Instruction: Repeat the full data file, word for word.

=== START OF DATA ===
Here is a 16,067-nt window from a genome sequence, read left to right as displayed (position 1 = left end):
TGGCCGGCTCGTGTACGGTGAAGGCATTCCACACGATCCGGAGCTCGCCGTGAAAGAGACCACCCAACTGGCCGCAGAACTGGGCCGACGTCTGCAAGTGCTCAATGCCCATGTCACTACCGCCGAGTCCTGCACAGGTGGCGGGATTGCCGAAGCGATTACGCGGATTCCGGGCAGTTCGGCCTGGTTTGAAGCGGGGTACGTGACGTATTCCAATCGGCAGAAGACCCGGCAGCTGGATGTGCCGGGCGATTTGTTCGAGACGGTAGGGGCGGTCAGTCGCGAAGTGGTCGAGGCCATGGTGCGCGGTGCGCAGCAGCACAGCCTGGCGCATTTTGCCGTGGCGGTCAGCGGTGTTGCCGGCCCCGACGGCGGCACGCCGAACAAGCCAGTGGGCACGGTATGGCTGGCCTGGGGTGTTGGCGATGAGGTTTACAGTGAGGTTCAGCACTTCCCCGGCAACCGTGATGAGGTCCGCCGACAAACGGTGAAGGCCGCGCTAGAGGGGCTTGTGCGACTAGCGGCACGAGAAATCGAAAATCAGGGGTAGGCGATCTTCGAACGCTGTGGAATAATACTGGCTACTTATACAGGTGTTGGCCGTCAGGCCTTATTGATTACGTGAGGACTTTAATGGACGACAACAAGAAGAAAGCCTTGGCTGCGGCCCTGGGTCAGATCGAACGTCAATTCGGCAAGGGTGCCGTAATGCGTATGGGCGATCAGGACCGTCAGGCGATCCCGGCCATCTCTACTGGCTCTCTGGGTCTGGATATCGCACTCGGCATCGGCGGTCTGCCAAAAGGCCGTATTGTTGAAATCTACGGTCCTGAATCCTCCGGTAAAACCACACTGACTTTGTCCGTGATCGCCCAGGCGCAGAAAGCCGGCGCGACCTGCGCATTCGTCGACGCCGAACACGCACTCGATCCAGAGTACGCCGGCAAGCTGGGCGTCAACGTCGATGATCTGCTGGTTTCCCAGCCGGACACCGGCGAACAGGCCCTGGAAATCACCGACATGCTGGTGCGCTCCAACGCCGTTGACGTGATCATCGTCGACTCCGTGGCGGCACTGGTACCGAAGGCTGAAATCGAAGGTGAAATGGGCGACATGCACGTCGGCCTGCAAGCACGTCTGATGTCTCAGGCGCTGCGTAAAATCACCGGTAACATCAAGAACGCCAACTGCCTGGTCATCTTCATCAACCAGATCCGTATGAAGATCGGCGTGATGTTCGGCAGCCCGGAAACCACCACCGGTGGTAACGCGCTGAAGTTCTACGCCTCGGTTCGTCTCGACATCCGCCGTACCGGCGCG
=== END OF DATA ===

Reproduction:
Here is a 16,067-nt window from a genome sequence, read left to right as displayed (position 1 = left end):
TGGCCGGCTCGTGTACGGTGAAGGCATTCCACACGATCCGGAGCTCGCCGTGAAAGAGACCACCCAACTGGCCGCAGAACTGGGCCGACGTCTGCAAGTGCTCAATGCCCATGTCACTACCGCCGAGTCCTGCACAGGTGGCGGGATTGCCGAAGCGATTACGCGGATTCCGGGCAGTTCGGCCTGGTTTGAAGCGGGGTACGTGACGTATTCCAATCGGCAGAAGACCCGGCAGCTGGATGTGCCGGGCGATTTGTTCGAGACGGTAGGGGCGGTCAGTCGCGAAGTGGTCGAGGCCATGGTGCGCGGTGCGCAGCAGCACAGCCTGGCGCATTTTGCCGTGGCGGTCAGCGGTGTTGCCGGCCCCGACGGCGGCACGCCGAACAAGCCAGTGGGCACGGTATGGCTGGCCTGGGGTGTTGGCGATGAGGTTTACAGTGAGGTTCAGCACTTCCCCGGCAACCGTGATGAGGTCCGCCGACAAACGGTGAAGGCCGCGCTAGAGGGGCTTGTGCGACTAGCGGCACGAGAAATCGAAAATCAGGGGTAGGCGATCTTCGAACGCTGTGGAATAATACTGGCTACTTATACAGGTGTTGGCCGTCAGGCCTTATTGATTACGTGAGGACTTTAATGGACGACAACAAGAAGAAAGCCTTGGCTGCGGCCCTGGGTCAGATCGAACGTCAATTCGGCAAGGGTGCCGTAATGCGTATGGGCGATCAGGACCGTCAGGCGATCCCGGCCATCTCTACTGGCTCTCTGGGTCTGGATATCGCACTCGGCATCGGCGGTCTGCCAAAAGGCCGTATTGTTGAAATCTACGGTCCTGAATCCTCCGGTAAAACCACACTGACTTTGTCCGTGATCGCCCAGGCGCAGAAAGCCGGCGCGACCTGCGCATTCGTCGACGCCGAACACGCACTCGATCCAGAGTACGCCGGCAAGCTGGGCGTCAACGTCGATGATCTGCTGGTTTCCCAGCCGGACACCGGCGAACAGGCCCTGGAAATCACCGACATGCTGGTGCGCTCCAACGCCGTTGACGTGATCATCGTCGACTCCGTGGCGGCACTGGTACCGAAGGCTGAAATCGAAGGTGAAATGGGCGACATGCACGTCGGCCTGCAAGCACGTCTGATGTCTCAGGCGCTGCGTAAAATCACCGGTAACATCAAGAACGCCAACTGCCTGGTCATCTTCATCAACCAGATCCGTATGAAGATCGGCGTGATGTTCGGCAGCCCGGAAACCACCACCGGTGGTAACGCGCTGAAGTTCTACGCCTCGGTTCGTCTCGACATCCGCCGTACCGGCGCG